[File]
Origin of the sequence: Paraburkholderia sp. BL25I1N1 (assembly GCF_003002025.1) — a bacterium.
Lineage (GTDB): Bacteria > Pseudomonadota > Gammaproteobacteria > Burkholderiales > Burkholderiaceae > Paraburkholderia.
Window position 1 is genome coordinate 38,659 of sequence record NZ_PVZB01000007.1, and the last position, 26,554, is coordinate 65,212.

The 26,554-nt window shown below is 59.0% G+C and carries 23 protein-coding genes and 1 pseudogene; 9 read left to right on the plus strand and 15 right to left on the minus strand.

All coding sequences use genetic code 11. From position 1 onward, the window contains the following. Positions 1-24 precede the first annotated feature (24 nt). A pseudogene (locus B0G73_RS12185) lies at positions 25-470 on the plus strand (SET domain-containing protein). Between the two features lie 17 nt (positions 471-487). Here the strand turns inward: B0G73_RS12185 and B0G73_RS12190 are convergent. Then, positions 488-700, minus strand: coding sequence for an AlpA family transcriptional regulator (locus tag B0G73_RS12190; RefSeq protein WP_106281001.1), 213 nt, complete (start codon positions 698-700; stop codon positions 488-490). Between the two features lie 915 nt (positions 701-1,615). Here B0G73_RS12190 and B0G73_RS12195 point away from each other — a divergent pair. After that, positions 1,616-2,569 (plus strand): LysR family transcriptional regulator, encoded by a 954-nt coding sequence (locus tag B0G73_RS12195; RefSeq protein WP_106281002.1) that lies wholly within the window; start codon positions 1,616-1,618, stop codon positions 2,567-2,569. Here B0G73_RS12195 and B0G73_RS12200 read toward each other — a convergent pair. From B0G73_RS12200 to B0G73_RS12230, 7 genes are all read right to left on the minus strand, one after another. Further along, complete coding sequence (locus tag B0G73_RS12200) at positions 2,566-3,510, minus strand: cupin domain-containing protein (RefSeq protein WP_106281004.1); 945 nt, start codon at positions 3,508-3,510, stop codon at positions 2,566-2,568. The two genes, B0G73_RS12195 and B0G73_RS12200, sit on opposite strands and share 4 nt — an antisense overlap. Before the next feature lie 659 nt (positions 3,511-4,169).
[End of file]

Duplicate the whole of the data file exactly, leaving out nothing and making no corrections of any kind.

Origin of the sequence: Paraburkholderia sp. BL25I1N1 (assembly GCF_003002025.1) — a bacterium.
Lineage (GTDB): Bacteria > Pseudomonadota > Gammaproteobacteria > Burkholderiales > Burkholderiaceae > Paraburkholderia.
Window position 1 is genome coordinate 38,659 of sequence record NZ_PVZB01000007.1, and the last position, 26,554, is coordinate 65,212.

The 26,554-nt window shown below is 59.0% G+C and carries 23 protein-coding genes and 1 pseudogene; 9 read left to right on the plus strand and 15 right to left on the minus strand.

All coding sequences use genetic code 11. From position 1 onward, the window contains the following. Positions 1-24 precede the first annotated feature (24 nt). A pseudogene (locus B0G73_RS12185) lies at positions 25-470 on the plus strand (SET domain-containing protein). Between the two features lie 17 nt (positions 471-487). Here the strand turns inward: B0G73_RS12185 and B0G73_RS12190 are convergent. Then, positions 488-700, minus strand: coding sequence for an AlpA family transcriptional regulator (locus tag B0G73_RS12190; RefSeq protein WP_106281001.1), 213 nt, complete (start codon positions 698-700; stop codon positions 488-490). Between the two features lie 915 nt (positions 701-1,615). Here B0G73_RS12190 and B0G73_RS12195 point away from each other — a divergent pair. After that, positions 1,616-2,569 (plus strand): LysR family transcriptional regulator, encoded by a 954-nt coding sequence (locus tag B0G73_RS12195; RefSeq protein WP_106281002.1) that lies wholly within the window; start codon positions 1,616-1,618, stop codon positions 2,567-2,569. Here B0G73_RS12195 and B0G73_RS12200 read toward each other — a convergent pair. From B0G73_RS12200 to B0G73_RS12230, 7 genes are all read right to left on the minus strand, one after another. Further along, complete coding sequence (locus tag B0G73_RS12200) at positions 2,566-3,510, minus strand: cupin domain-containing protein (RefSeq protein WP_106281004.1); 945 nt, start codon at positions 3,508-3,510, stop codon at positions 2,566-2,568. The two genes, B0G73_RS12195 and B0G73_RS12200, sit on opposite strands and share 4 nt — an antisense overlap. Before the next feature lie 659 nt (positions 3,511-4,169).